Late this past fall we asked our Facebook Followers to submit some #Harvest16 pictures. We had submissions from all over the U.S. We figured with all the wintery gloom now was a good time to put them all together for you. Thanks to all who submitted!
If you grew up on a farm or around a farm or in a rural area you likely have fond memories of farming several thousand acres on the floors of your bedroom, kitchen, living room, hall ways, and even some custom work for a neighbor over in the bathroom. You likely had some of the newest equipment of your favorite color. There were probably times you had to beg your sister for some pasture space in her room for your newest heifers.
At times I see kids tearing across the floor combining corn or baling hay and I’d give nearly anything to be able to go back to those days when a trip with Mom or Dad to the local farm store or implement dealer meant a chance to hopefully bring home another piece of equipment for MY farm. My birthday, Christmas, and sometimes Easter usually meant I’d get at least one new addition for the farm.
Carpet farming taught me as well as other kids some very important lessons over the years. A large part of that state of the art machinery I had was purchased with my own money and I learned early the importance of saving for what I wanted and budgeting expenses accordingly. I also learned what it felt like to beg the banker (Mom and Dad) to spot me the money that I PROMISED to pay back (I wonder how many of those promises I actually made good on). I still remember the first time I learned about sales tax. I was at the Clay County Fair and though my farm was primarily green, a toy booth had a New Holland tractor and implement, I think a ripper, and for some reason I thought I needed that for an upgrade. I happily went to the check out counter and bought my newest equipment, after walking back to where I was meeting my parents I realized the change I received wasn’t correct, or so I thought. I failed to realize we had to pay sales tax, boy that was a shock.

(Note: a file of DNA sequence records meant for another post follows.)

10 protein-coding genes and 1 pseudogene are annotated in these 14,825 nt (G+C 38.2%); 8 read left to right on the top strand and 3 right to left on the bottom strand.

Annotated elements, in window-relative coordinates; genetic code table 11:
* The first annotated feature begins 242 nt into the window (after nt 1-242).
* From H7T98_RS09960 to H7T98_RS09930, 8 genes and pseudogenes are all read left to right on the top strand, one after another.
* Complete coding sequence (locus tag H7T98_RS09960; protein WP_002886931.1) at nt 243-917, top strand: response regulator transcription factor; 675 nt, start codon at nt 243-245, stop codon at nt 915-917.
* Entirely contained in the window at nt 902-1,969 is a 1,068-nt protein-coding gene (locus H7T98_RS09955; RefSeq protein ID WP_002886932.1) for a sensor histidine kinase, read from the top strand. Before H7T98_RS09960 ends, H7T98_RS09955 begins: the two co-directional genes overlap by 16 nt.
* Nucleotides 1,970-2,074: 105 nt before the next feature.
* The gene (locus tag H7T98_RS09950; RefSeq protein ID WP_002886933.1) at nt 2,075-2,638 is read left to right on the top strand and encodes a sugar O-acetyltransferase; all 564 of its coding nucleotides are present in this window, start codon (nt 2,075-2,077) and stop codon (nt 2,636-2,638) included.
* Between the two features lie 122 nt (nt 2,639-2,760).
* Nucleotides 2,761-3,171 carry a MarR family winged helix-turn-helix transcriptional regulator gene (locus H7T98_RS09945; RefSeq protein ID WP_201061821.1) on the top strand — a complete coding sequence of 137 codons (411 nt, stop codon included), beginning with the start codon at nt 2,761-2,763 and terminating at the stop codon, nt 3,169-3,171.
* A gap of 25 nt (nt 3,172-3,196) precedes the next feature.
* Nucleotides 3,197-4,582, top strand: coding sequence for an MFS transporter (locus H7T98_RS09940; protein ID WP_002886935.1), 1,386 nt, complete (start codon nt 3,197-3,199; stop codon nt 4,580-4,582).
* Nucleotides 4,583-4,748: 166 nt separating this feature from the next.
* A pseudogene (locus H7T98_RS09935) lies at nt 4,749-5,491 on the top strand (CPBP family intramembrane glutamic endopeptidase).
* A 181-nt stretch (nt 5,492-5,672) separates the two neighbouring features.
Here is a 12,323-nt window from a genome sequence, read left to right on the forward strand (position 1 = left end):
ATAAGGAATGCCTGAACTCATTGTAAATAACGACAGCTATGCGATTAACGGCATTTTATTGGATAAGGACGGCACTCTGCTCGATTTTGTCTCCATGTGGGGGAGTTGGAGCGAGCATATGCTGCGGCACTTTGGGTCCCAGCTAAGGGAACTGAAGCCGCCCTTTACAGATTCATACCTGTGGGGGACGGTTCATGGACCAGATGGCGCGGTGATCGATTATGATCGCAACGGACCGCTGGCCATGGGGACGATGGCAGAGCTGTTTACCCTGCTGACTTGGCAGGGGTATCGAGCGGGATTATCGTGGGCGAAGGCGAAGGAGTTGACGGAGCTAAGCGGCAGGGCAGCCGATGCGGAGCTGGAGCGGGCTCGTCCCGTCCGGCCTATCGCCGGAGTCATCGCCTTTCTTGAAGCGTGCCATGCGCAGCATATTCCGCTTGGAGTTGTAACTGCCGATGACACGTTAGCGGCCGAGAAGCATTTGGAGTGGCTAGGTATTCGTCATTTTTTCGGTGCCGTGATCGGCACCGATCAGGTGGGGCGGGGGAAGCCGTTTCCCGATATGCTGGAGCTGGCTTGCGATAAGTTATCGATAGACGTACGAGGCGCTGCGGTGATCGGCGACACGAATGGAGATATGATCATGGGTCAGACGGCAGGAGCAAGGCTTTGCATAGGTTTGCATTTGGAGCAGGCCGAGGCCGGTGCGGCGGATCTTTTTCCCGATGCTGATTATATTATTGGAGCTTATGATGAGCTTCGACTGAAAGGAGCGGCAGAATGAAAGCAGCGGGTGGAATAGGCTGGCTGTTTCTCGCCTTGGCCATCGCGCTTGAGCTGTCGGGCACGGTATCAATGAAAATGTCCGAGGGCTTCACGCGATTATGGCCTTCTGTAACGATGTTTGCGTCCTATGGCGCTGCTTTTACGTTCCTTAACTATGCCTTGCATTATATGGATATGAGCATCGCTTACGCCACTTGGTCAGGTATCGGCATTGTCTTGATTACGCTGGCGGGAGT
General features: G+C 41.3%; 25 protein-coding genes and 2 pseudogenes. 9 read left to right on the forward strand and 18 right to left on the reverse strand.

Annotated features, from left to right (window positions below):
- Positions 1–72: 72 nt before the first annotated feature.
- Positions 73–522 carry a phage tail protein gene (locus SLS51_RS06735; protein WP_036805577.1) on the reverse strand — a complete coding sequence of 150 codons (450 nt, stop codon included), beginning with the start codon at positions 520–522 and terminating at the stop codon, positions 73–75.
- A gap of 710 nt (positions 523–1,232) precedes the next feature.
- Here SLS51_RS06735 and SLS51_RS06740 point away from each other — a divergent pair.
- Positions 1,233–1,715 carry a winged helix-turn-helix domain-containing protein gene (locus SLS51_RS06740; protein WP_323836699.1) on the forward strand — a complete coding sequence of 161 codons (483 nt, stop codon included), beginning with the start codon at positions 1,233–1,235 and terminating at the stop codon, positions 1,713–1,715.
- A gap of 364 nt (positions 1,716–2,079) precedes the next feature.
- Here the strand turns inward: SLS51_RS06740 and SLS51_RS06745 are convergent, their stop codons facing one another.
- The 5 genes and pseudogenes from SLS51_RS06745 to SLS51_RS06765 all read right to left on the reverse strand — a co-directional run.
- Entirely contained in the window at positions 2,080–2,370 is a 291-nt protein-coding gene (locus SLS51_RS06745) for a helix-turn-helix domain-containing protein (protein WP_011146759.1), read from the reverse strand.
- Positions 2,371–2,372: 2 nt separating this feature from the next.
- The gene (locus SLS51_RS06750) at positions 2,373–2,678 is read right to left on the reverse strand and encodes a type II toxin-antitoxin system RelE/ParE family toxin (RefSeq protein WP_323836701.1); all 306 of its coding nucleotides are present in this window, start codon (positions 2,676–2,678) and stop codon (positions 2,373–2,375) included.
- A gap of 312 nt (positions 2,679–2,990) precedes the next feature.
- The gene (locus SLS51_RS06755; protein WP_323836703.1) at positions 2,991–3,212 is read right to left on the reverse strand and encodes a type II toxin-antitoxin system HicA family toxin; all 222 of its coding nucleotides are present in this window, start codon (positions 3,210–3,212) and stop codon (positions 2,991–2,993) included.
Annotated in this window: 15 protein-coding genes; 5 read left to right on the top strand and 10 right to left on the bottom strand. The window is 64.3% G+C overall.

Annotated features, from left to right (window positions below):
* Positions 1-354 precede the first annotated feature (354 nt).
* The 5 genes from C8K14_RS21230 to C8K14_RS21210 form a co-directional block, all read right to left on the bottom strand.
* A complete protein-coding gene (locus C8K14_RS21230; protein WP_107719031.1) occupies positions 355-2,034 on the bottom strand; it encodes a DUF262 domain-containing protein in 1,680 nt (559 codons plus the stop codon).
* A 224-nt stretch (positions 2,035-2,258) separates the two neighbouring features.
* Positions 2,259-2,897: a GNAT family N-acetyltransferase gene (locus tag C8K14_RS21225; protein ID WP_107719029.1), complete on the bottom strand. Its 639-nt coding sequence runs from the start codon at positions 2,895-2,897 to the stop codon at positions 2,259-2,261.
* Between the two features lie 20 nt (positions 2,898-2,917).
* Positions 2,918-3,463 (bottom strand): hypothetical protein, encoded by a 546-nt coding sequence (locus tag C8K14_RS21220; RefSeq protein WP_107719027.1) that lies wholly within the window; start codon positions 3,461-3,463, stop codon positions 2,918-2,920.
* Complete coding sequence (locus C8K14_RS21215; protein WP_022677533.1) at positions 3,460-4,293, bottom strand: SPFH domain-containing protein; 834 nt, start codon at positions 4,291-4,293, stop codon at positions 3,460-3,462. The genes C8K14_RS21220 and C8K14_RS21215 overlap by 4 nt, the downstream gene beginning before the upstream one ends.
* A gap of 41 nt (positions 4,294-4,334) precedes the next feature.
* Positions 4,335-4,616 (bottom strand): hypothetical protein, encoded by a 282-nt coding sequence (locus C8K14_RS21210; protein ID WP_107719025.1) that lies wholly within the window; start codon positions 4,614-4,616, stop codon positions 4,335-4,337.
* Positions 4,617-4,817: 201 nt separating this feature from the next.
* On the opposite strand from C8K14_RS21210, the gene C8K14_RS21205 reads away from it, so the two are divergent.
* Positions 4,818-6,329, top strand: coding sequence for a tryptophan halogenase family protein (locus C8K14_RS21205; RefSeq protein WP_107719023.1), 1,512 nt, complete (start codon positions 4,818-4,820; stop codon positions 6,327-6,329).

I’m sure you all have similar memories and lessons learned from those days. We also shouldn’t forget how much fun a kid has when his/her parents, grandparents, or any adult really, gets down on the floor and plays along. Kiddos love that, especially if you let them be farm manager. You may be amazed at how much fun your having yourself, that is until you try to get up and those old knees are stiffened up.
To all my Carpet Farmers out there; Farm ON!
As you probably already know this week (March 13-19) is National Ag Week. Today I’ve noticed a number of posts on social media thanking farmers. This of course is great, but I want to make sure everyone remembers that National Ag Week isn’t just to show appreciation to farmers but all those involved in agriculture.
What many don’t realize is that it takes a great number of people to keep up with the world’s demand for the products we produce. Team work is truly needed for all of us to succeed in this rapidly changing industry, if one wheel falls off the whole car comes to a halt. Farmers and ranchers rely on everyone from truck drivers to veterinarians, agronomists to mechanics, sales people to hired help, advisors of all variety and most of all the farm/ranch families. This week is truly for all of us involved in agriculture.
Agriculture is the nation’s largest employer of over 23 million people, and in 2010 the U.S. exported more than $115 billion worth of agricultural products. These figures go to show how much impact each and every one us make to not only the nation, but to everyone around world. Give yourselves a huge pat on the back!
Learning to Do, Doing to Learn, Earning to Live, Living to Serve.